Triangle of Sadness
“It’s not about the money,” or so the characters of Ruben Östlund’s newest satire film say to themselves. But audience members know right from the beginning that this could not be further from the truth. With a sharply written and truly brilliant execution of dark comedy, Östlund allows the audience to be in on the joke against the elite before his script rears its head and forces his characters to see who they truly are.
“Triangle of Sadness,” the 2022 winner of the highly prestigious Palme d’Or at the Cannes Film Festival, follows a group of rich people as they take a luxury cruise. Divided into three parts, the opening introduces audiences to a deceptively perfect couple before they are invited onto the trip: clothing model Carl (Harris Dickinson) and social media influencer Yaya (Charlbi Dean Kriek). While all initially seems normal in a rich man’s world, the voyage quickly takes a turn as antics ensue (and lots of people vomit frantically), leading the passengers to be stranded on an island.
Östlund is no stranger to satire movies critiquing classism. His last film, “The Square” (2017), was a scathing commentary of the elitism present in the art world and was also a recipient of the Palme. However, “Triangle of Sadness” is easily his standout work so far in his filmography. While the film does have moments where scenes go on for too long, particularly in the third act, Östlund’s script is cleverly bleak with too many laugh-out-loud moments to count. The jokes are clearly designed to critique the rich, portraying their strange and random requests. For example, in one of the funniest scenes, a passenger insists on the ship’s sail being cleaned, despite the ship not having a sail to even begin with. The characters’ inability to think about anyone but themselves is revealed through the witty dialogue, but the script is never too on-the-nose so as to lessen the impact.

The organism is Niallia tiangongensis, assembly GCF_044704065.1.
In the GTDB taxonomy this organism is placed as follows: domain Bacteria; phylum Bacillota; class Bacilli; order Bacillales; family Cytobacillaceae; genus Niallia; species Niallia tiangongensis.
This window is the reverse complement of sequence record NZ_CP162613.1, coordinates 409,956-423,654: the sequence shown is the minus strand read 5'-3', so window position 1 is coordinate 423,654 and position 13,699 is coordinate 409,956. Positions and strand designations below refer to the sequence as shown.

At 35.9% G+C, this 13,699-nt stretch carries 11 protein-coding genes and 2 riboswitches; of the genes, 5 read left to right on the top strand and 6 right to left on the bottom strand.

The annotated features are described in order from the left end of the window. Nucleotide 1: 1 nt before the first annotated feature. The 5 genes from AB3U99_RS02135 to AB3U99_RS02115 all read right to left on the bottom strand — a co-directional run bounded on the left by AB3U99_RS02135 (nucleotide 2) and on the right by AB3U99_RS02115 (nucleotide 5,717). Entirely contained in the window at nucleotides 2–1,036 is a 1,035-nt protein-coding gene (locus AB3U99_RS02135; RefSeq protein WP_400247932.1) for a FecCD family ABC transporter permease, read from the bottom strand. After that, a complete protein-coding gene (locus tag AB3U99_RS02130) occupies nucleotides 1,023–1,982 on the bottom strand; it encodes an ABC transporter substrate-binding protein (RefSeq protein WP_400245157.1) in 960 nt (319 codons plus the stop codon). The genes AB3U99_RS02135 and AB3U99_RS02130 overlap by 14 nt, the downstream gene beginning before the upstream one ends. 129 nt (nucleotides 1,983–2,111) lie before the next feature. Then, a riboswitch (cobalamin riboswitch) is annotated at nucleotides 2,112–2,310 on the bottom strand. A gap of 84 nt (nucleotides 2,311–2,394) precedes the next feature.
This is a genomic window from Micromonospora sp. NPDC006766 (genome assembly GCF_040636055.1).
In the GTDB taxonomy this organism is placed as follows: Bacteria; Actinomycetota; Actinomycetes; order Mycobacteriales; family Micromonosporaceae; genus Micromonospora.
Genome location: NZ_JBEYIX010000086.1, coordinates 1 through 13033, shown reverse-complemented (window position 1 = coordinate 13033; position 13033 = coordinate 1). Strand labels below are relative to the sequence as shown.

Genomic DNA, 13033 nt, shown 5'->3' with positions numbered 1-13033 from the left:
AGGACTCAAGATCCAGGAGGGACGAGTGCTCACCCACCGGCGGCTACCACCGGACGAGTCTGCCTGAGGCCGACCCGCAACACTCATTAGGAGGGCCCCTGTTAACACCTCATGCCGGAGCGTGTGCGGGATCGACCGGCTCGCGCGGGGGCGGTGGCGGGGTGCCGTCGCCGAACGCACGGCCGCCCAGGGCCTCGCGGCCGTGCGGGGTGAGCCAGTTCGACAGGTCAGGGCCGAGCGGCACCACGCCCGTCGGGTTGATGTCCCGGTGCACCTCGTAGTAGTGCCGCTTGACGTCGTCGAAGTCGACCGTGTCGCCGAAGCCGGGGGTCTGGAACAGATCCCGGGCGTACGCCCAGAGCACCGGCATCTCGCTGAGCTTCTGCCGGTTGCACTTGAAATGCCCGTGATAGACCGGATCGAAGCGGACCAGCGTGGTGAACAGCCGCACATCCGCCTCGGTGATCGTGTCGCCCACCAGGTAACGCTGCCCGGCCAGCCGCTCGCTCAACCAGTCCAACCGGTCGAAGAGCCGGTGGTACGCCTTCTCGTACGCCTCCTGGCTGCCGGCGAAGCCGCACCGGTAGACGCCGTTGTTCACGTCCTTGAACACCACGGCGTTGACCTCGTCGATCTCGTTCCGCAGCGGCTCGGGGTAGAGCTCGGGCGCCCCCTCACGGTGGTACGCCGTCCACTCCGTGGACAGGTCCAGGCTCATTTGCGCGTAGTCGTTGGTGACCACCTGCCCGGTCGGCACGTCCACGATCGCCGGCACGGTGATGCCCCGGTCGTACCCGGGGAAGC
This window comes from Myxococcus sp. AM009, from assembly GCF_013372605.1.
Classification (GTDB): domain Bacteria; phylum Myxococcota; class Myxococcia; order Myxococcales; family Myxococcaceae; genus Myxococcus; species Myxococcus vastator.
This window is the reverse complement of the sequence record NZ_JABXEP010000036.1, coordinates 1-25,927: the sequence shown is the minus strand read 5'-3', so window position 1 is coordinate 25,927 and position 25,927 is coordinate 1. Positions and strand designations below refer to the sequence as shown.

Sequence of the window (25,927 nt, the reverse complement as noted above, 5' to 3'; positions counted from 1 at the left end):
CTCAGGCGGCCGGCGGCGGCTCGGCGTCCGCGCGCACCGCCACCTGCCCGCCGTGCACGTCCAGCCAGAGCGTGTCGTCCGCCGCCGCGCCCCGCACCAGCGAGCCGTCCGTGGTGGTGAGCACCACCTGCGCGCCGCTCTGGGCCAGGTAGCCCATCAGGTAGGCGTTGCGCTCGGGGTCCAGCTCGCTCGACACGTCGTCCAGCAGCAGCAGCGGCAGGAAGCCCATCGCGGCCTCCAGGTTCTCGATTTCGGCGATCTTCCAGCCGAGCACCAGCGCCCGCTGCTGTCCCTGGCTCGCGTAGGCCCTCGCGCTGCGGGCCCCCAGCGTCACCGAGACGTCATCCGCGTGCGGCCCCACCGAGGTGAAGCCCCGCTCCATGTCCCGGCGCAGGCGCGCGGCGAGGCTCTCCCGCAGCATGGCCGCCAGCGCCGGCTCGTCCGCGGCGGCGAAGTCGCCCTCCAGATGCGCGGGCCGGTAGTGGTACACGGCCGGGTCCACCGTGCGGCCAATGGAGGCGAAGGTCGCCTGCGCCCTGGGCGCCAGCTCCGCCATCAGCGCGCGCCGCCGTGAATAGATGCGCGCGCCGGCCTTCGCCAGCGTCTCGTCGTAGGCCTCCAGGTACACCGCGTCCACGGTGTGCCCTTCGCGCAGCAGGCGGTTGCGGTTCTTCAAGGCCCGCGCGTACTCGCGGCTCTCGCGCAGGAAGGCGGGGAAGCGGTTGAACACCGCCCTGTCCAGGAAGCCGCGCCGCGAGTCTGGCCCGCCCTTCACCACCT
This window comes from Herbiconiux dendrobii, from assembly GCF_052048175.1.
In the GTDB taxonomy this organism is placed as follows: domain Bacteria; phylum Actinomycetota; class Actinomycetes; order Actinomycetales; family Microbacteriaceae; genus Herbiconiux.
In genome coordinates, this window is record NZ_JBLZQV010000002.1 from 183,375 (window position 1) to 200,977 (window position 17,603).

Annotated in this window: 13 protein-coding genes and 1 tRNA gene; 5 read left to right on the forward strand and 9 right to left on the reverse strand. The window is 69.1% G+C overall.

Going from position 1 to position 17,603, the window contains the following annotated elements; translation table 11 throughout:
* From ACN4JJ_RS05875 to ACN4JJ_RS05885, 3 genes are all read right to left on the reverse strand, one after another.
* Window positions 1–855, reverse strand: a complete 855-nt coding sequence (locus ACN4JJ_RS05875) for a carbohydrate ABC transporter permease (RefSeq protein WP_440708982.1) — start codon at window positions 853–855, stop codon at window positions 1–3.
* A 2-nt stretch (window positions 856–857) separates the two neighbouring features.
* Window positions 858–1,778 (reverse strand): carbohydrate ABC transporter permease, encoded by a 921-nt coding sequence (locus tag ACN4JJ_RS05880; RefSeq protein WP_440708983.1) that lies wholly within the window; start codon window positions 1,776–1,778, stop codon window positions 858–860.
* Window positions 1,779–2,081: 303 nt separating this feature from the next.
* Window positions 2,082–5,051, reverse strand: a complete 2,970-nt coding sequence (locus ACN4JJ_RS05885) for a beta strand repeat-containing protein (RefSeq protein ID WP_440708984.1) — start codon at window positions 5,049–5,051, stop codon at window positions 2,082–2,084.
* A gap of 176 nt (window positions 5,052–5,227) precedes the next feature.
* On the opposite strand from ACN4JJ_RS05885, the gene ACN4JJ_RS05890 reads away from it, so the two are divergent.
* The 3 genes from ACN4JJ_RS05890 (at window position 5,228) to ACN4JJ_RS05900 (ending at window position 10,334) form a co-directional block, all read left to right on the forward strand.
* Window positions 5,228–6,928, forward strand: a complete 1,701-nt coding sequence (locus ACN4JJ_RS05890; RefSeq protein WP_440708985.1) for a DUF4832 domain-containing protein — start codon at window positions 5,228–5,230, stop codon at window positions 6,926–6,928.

The entire ensemble cast works brilliantly together, with everybody having standout moments. The most memorable character might just be Abigail (Dolly De Leon), who steals the movie in the third act. Early on, the script sets up how the luxurious passengers look down and scoff at Abigail when she tries to clean their room, much like they do at all of the cleaning people on the ship. This detail comes full circle once the passengers must rely on Abigail’s skills to survive on the island, brilliantly turning the previously established social hierarchy of the ship on its head. This is one of the many ways in which Östlund subverts the audience’s expectations throughout the film: not merely just for the sake of shocking the audience, but in entertaining and adding to the commentary.
One of the most effective scenes of the entire film comes right in the middle when things start to go wrong for the seemingly perfect passengers. The exceptional cinematography captures the boat at an uncomfortably tilted angle as the characters start to feel seasick in a storm, throwing up everywhere and having to sit with who they truly are. This scene is outrageously funny, but doesn’t vere too far into being shock value for shock value’s sake due to how well the script builds up to this pivotal moment. A lesser comedy would have gone too far in gross humor, but Östlund strikes a delicate, rare balance.
In recent years, themes of capitalism and class have been present in many films. After some time, viewers may start to wonder if there is anything new that can be said about this topic. “Triangle of Sadness” proves, in shocking fashion, that there always will be.